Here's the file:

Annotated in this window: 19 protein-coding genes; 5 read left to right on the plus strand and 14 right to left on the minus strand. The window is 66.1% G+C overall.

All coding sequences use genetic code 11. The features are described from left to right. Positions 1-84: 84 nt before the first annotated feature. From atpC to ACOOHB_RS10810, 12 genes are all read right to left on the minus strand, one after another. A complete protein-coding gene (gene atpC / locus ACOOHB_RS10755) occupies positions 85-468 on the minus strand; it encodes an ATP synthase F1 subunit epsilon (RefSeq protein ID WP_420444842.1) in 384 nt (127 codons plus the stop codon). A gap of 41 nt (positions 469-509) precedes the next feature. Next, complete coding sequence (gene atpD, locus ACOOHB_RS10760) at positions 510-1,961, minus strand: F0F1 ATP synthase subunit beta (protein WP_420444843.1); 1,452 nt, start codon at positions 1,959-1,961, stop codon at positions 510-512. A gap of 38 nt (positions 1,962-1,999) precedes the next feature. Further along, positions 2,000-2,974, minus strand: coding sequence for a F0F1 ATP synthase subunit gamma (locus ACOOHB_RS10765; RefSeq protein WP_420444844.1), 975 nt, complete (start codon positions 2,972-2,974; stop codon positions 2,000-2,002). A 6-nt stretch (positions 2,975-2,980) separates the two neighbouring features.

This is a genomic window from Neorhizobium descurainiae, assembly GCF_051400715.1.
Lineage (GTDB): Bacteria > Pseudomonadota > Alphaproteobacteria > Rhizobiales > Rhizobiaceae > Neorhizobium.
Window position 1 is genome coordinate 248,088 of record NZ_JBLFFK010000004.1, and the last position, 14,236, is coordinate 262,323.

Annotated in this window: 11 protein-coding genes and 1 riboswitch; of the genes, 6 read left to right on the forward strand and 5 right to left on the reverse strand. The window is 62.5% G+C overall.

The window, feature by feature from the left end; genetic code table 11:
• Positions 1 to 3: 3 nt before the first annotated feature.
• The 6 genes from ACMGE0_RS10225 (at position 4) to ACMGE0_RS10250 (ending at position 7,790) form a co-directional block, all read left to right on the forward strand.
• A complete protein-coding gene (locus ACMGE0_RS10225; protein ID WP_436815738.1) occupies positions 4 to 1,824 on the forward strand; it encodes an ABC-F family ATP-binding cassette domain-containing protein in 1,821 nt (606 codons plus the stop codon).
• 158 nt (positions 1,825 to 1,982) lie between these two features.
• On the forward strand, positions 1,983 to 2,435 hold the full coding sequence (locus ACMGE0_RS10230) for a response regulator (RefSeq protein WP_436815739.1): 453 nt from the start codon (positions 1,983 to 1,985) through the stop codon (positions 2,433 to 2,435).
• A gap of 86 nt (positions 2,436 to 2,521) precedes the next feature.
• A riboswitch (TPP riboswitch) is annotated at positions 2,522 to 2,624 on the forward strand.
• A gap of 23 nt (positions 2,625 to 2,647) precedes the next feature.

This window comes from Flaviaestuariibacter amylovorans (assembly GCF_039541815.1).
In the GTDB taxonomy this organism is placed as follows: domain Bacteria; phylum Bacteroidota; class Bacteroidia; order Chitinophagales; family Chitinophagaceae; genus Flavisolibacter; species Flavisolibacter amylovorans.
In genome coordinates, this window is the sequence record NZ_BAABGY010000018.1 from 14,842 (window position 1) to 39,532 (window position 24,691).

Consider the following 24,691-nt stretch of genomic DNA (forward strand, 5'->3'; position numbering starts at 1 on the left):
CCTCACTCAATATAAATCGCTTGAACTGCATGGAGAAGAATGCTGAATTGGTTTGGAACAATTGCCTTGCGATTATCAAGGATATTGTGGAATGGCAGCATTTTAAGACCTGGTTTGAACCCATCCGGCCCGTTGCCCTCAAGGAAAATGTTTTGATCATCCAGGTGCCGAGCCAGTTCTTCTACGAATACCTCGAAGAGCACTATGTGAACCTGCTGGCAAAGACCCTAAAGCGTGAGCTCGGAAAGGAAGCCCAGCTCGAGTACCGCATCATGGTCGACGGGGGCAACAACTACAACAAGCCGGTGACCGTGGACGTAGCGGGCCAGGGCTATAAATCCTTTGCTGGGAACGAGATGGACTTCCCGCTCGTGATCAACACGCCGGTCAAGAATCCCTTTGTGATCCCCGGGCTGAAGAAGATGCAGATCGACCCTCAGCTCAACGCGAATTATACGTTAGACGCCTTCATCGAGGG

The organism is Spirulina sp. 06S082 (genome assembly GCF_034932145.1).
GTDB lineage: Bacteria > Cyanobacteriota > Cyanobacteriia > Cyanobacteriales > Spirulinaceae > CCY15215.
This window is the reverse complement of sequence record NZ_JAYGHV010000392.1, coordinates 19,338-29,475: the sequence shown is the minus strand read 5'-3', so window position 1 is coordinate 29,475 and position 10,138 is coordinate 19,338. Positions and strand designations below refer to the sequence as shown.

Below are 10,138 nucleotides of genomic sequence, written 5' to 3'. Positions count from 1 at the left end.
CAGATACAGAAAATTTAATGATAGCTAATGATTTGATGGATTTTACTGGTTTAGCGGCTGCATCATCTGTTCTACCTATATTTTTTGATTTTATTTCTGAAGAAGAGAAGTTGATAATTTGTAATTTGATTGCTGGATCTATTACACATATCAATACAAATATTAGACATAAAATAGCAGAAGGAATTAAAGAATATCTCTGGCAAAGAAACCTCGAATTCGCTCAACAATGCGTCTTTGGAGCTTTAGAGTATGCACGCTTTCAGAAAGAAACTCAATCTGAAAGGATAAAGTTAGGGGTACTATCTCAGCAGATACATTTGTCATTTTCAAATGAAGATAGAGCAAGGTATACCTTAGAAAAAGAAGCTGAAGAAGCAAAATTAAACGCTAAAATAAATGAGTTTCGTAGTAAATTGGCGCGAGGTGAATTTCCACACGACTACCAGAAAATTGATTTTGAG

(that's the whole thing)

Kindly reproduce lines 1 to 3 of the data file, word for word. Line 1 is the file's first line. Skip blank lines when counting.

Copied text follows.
Annotated in this window: 19 protein-coding genes; 5 read left to right on the plus strand and 14 right to left on the minus strand. The window is 66.1% G+C overall.

All coding sequences use genetic code 11. The features are described from left to right. Positions 1-84: 84 nt before the first annotated feature. From atpC to ACOOHB_RS10810, 12 genes are all read right to left on the minus strand, one after another. A complete protein-coding gene (gene atpC / locus ACOOHB_RS10755) occupies positions 85-468 on the minus strand; it encodes an ATP synthase F1 subunit epsilon (RefSeq protein ID WP_420444842.1) in 384 nt (127 codons plus the stop codon). A gap of 41 nt (positions 469-509) precedes the next feature. Next, complete coding sequence (gene atpD, locus ACOOHB_RS10760) at positions 510-1,961, minus strand: F0F1 ATP synthase subunit beta (protein WP_420444843.1); 1,452 nt, start codon at positions 1,959-1,961, stop codon at positions 510-512. A gap of 38 nt (positions 1,962-1,999) precedes the next feature. Further along, positions 2,000-2,974, minus strand: coding sequence for a F0F1 ATP synthase subunit gamma (locus ACOOHB_RS10765; RefSeq protein WP_420444844.1), 975 nt, complete (start codon positions 2,972-2,974; stop codon positions 2,000-2,002). A 6-nt stretch (positions 2,975-2,980) separates the two neighbouring features.

This is a genomic window from Neorhizobium descurainiae, assembly GCF_051400715.1.